The essay, "Fuzzy Control--werkzeugunterstutzte Funktionsbaustein-Realisierung fur Automatisierungsgerate und Prozeβleitsysteme" "Fuzzy Control--Realizing Functional Modules for Automation Systems and Process Control Systems through the Support of Software Tools"! by Dr. Hans-Peter Preuβ, Edmund Linzenkirchner and Steffen Alender, published in "atp" 34 (1992) issue 8, pp. 451-460, discusses avoiding these problems by adding a second controller to the conventional controller. It mentions using the output of the second controller for correcting manipulated variables, in order to support the conventional controller, as needed. In addition, the parameters Kp and Tv of the conventional PID controller are adapted with a further controller to the changing process dynamics. When these additional controllers are switched on, sudden changes in manipulated variables occur disadvantageously, which can lead to surge loads on the final controlling elements and, thus, to their rapid deterioration.

The present invention is directed to the problem of developing a control system, especially for a non-linear process varying in time, by using several controllers where surge loads on the final controlling elements caused by sudden changes in manipulated variables are avoided.

SUMMARY OF THE INVENTION

The present invention solves this problem by providing a control system of the type mentioned at the outset, in which: (1) the first controller is able to be switched over via a switching input between a "tracking" and a "control" operating mode, in the "tracking" operating mode, the manipulated variable (y) is specified by a variable (N) applied to a tracking input, and when switching over to the "control" operating mode, the manipulated variable (y) is adjusted to conform with the parameters of the first controller so that no sudden change in manipulated variables occurs; (2) one output of the second controller leads to the tracking input of the first controller; and (3) a device is provided for generating a signal (S) during certain process states, which is fed to the switching input of the first controller and determines its operating mode.

One advantageous embodiment of the control system according to the present invention provides that when working with a discontinuous process, the signal (S) is generated so that the first controller is operated close to a quasi-steady-state operating point in the "control" operating mode and, when starting and shutting down the process, the first controller is operated in the "tracking" operating mode.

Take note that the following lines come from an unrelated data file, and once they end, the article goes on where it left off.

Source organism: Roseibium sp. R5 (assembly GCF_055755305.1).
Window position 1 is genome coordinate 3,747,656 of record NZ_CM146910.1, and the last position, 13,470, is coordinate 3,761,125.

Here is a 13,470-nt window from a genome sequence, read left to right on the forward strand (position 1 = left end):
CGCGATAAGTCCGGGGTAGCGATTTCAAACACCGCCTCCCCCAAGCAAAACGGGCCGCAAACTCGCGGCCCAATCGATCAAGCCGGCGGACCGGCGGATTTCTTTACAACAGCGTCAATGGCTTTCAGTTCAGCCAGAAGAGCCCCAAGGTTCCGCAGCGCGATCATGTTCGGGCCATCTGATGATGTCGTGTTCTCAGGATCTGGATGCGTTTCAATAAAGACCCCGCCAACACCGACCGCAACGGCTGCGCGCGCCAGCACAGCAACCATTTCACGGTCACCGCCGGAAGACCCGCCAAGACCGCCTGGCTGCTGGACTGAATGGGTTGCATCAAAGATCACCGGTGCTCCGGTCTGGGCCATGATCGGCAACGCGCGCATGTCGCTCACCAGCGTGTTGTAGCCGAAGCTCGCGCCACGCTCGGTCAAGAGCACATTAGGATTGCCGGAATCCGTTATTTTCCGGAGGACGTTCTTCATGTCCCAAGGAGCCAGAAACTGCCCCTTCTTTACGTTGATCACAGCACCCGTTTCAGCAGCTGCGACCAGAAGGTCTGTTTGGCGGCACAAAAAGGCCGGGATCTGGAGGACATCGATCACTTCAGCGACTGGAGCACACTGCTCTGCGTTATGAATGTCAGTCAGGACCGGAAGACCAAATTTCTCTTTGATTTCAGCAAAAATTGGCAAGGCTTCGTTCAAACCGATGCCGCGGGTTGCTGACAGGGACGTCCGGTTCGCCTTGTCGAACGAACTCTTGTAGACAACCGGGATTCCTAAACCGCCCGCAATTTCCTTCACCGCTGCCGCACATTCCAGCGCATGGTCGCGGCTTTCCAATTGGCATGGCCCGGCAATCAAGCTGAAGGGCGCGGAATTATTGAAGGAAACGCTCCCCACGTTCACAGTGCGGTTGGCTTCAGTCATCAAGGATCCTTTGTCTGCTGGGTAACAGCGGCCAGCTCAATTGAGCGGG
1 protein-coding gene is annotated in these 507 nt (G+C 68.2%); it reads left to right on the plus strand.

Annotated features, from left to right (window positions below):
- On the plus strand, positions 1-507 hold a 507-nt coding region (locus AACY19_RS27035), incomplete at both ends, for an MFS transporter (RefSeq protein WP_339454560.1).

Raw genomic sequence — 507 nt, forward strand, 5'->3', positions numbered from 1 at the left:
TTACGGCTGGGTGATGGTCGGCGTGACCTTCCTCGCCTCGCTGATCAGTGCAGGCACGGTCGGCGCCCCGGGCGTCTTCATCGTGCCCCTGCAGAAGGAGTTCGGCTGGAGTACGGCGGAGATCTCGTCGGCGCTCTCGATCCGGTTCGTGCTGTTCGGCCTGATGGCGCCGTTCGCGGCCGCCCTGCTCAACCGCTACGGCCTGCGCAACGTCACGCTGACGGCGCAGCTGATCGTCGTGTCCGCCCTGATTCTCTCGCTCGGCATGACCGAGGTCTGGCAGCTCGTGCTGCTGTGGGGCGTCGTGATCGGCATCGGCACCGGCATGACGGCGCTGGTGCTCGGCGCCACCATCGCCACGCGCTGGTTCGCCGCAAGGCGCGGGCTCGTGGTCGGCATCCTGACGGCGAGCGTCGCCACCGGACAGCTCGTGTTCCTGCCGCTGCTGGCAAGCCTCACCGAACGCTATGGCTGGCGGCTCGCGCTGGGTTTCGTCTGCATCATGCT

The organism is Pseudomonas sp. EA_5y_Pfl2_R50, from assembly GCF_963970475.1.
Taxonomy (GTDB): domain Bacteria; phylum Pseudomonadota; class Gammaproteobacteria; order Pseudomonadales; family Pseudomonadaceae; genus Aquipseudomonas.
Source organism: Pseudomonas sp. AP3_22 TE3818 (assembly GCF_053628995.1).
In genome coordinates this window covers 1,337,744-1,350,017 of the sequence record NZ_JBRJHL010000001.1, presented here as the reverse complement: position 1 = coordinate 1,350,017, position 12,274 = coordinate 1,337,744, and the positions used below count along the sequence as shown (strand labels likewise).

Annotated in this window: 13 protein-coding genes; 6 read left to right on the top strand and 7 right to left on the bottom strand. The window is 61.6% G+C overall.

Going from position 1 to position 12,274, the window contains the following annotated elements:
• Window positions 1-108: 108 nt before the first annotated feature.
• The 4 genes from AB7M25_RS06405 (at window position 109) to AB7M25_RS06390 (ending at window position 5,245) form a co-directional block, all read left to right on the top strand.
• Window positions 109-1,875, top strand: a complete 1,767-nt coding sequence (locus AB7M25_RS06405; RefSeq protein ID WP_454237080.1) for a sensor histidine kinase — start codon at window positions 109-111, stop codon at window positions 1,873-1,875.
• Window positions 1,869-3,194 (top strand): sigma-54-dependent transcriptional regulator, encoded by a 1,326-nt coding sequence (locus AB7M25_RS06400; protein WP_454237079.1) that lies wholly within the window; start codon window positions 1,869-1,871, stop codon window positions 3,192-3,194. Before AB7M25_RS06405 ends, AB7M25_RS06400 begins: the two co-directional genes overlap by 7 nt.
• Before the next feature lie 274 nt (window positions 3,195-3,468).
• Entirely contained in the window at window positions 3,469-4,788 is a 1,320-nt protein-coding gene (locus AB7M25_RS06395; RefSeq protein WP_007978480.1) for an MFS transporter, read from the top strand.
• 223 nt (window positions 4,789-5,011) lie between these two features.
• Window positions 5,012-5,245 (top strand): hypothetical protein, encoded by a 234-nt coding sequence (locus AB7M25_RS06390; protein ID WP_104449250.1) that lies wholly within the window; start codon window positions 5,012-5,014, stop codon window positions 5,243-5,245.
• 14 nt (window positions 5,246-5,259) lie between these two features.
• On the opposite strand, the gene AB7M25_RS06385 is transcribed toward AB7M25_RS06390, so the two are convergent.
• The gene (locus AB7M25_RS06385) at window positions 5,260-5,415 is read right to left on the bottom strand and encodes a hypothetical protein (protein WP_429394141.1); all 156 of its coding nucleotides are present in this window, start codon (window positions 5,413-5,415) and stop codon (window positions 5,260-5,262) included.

Another advantageous embodiment of the control system according to the present invention provides that the second controller is a fuzzy controller.

Yet another advantageous embodiment of the control system according to the present invention provides that when the second controller is a fuzzy controller the signal (S) fed to the switching input is generated by the fuzzy controller.

Yet another advantageous embodiment of the control system according to the present invention provides that, when the second controller is a fuzzy controller, besides the reference variable (w) and the control variable (x), still other process variables (p) are supplied to the fuzzy controller.

The present invention has the advantage that, with comparatively little outlay, a reproducible, fully automatic process control can be achieved, where manual intervention by a system operator is no longer needed. By using a fuzzy controller as an additional controller, there is no need to construct exact mathematical models for problematic non-linear or time-variant processes, which often turn out to be very costly. The invention has an especially advantageous effect on discontinuous processes, since the advantages of conventional controllers can be utilized close to a quasi-steady-state operating point, and the advantages of non-linear controllers can be utilized when starting and shutting down the process. In accordance with the present invention, a smooth changeover of the control system is achieved.